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Are we a nation that is ruled by fear?

by Josef Kafka

Are we a nation that is ruled by fear?

During the Second World War the nation was warned that walls have ears. Later, into the sixties, the caution was that you could find “reds under the bed”. Even in the US, during WW1 a 'Spies are Listening' poster warned that “the web is spun for you with invisible threads”. It seems excessive, yet many people still believe that we are constantly in danger from what others might do to us as we muddle through our daily existence – these days by the threat of terrorism. However, there is an equal and opposite concern for many, caused by the increasing and often covert methods used by those listening in to our lives on behalf of the British government, claiming that it is all for our own good. Are we in fact being ruled by fear? 

This has been brought to a head now by the surveillance legislation being rushed through Parliament, probably as you read this. It may already be on the statute book. Reaction has been thoroughly mixed, with the Prime Minister gaining cross-party support for the measure, yet The Independent front page headline quietly suggesting – “Cameron plots to bring back snoopers’ charter”. 

How we have reached this point

A brief back story takes us to earlier this year, when the European Court of Justice struck down regulations enabling Communication Service Providers to retain communications data for up to one year for law enforcement purposes. Therefore, unless kept for business reasons, companies may delete it and this would potentially cause serious problems for long-term criminal investigations and the like. At the same time, some companies wanted a clearer legal framework to underpin the cooperation they offer to law enforcement and intelligence agencies to access content under a warrant signed by a Secretary of State. 

The outcome is the emergency Data Retention and Investigation Powers Bill, which is intended to respond to the judgement and bring clarity to existing law. The government said that it would also announce new measures to increase both transparency and oversight. A “sunset” clause means the legislation automatically falls after two years.

The coalition partners and the opposition seem satisfied with this, but others are not. Civil liberties groups, probably unsurprisingly, are up in arms (although that may not be the best of terminology) and The Guardian claims to have seen internal Home Office documents that offer doubts concerning such promises. Objectionists suggest that, for example, overseas companies would be required to comply with interception warrants and communications data acquisition requests. Many simply see it as further state intrusion into our personal or business lives, snooping on what should be private and confidential communications.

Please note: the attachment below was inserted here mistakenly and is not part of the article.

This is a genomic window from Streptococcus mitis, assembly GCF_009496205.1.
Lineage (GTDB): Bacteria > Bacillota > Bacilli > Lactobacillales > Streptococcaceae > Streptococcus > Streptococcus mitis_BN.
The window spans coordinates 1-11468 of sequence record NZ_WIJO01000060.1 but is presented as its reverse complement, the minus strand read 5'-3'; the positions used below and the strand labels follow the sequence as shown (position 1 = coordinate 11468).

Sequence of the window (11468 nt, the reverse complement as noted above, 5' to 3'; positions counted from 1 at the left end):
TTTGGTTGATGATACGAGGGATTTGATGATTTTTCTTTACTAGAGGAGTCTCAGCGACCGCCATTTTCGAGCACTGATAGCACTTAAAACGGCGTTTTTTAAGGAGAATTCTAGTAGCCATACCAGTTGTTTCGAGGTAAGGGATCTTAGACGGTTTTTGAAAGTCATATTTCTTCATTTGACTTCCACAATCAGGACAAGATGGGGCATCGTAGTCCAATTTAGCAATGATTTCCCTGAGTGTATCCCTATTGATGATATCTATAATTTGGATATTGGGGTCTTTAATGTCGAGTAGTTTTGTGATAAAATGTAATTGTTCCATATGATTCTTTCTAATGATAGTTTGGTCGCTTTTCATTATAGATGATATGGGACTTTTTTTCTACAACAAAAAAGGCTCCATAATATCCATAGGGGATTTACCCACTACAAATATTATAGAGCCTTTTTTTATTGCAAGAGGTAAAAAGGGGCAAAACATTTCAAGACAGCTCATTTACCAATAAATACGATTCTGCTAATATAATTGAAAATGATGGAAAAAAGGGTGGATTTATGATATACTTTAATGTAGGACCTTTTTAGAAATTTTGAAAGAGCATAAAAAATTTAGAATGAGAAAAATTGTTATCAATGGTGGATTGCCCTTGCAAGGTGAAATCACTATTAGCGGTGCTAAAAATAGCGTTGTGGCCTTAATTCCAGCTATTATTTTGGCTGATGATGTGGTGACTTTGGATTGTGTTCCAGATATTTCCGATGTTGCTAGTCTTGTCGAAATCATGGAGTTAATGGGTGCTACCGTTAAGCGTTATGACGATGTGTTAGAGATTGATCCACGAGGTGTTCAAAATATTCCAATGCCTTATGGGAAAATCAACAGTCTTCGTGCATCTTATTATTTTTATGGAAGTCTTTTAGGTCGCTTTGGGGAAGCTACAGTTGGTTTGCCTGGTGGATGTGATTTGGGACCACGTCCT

Enter Edward Snowden

The whistle-blower and US government’s nemesis has also entered the fray. Still in Russia, where he is believed to be asking for an extension to his initial asylum period, he was recently interviewed by The Guardian. He expressed surprise at this turn of events, and the sudden urgency. He feels that this mirrors a move in the US seven years ago when the National Security Agency (NSA) cited the same concerns. Snowden also believed it to be very unusual for such emergency legislation to be introduced except in a time of war, adding that “…we don’t have bombs falling. We don’t have U-boats in the harbour”.

Do you have nosy neighbours?

To reduce the debate to its simplest terms, think about the people living around you. Is there one house where the curtain twitch as you walk by? Do the people living there ask where you’ve been if they haven’t seen you for a few days or are keen to know who those visitors were? If so, you might have one of two reactions to their behaviour. The first is to find them thoroughly irritating. The other is to know that you can rely on them to watch out for anything happening in your area that shouldn’t be, or surveil (unasked) your house when you’re not around. In other words, do you find them intrusive and unacceptable or a price worth paying to feel more secure?

The rule of fear and you

For neighbours, read government and their security operations. Of course, just as with neighbours, your response might well depend on the environment where you live. A life spent in a relaxed rural backwater might lead to a different state of mind to that of a busy city suburb. The likelihood of any terrorist activity might well affect your thinking – although, equally, those furthest removed can often have a more polarised or insular view than those who spend their daily lives in a multi-ethnic environment.

The government’s problem is that any claims over security concerns can only be proved right by something going wrong. A bomb in an airport would probably show that they were right but they would quickly be blamed for not preventing it. Plots thwarted tend not to make the news, unless in high-profile court cases which do remind us that not everyone living in our land always has its best interests in their heart. Recent events in Syria and Iraq give further cause for concern.

At the end of the day, it’s always your personal view on whether the balance between privacy and security, protecting and snooping is being effectively set and maintained.

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